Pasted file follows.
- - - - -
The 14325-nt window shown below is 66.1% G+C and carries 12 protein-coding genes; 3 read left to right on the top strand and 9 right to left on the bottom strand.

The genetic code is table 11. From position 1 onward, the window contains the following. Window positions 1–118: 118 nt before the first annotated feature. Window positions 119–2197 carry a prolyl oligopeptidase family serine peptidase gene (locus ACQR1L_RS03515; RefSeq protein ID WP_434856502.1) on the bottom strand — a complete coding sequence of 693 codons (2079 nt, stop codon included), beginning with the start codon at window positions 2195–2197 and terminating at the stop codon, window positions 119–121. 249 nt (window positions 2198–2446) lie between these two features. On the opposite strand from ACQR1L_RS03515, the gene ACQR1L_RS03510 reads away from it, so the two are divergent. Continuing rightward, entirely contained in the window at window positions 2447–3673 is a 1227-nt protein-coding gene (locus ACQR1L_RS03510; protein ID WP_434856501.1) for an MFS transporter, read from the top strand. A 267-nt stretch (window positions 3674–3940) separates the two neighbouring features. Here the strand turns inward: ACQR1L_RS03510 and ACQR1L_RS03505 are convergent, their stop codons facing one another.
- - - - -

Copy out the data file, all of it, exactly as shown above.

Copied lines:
The 14325-nt window shown below is 66.1% G+C and carries 12 protein-coding genes; 3 read left to right on the top strand and 9 right to left on the bottom strand.

The genetic code is table 11. From position 1 onward, the window contains the following. Window positions 1–118: 118 nt before the first annotated feature. Window positions 119–2197 carry a prolyl oligopeptidase family serine peptidase gene (locus ACQR1L_RS03515; RefSeq protein ID WP_434856502.1) on the bottom strand — a complete coding sequence of 693 codons (2079 nt, stop codon included), beginning with the start codon at window positions 2195–2197 and terminating at the stop codon, window positions 119–121. 249 nt (window positions 2198–2446) lie between these two features. On the opposite strand from ACQR1L_RS03515, the gene ACQR1L_RS03510 reads away from it, so the two are divergent. Continuing rightward, entirely contained in the window at window positions 2447–3673 is a 1227-nt protein-coding gene (locus ACQR1L_RS03510; protein ID WP_434856501.1) for an MFS transporter, read from the top strand. A 267-nt stretch (window positions 3674–3940) separates the two neighbouring features. Here the strand turns inward: ACQR1L_RS03510 and ACQR1L_RS03505 are convergent, their stop codons facing one another.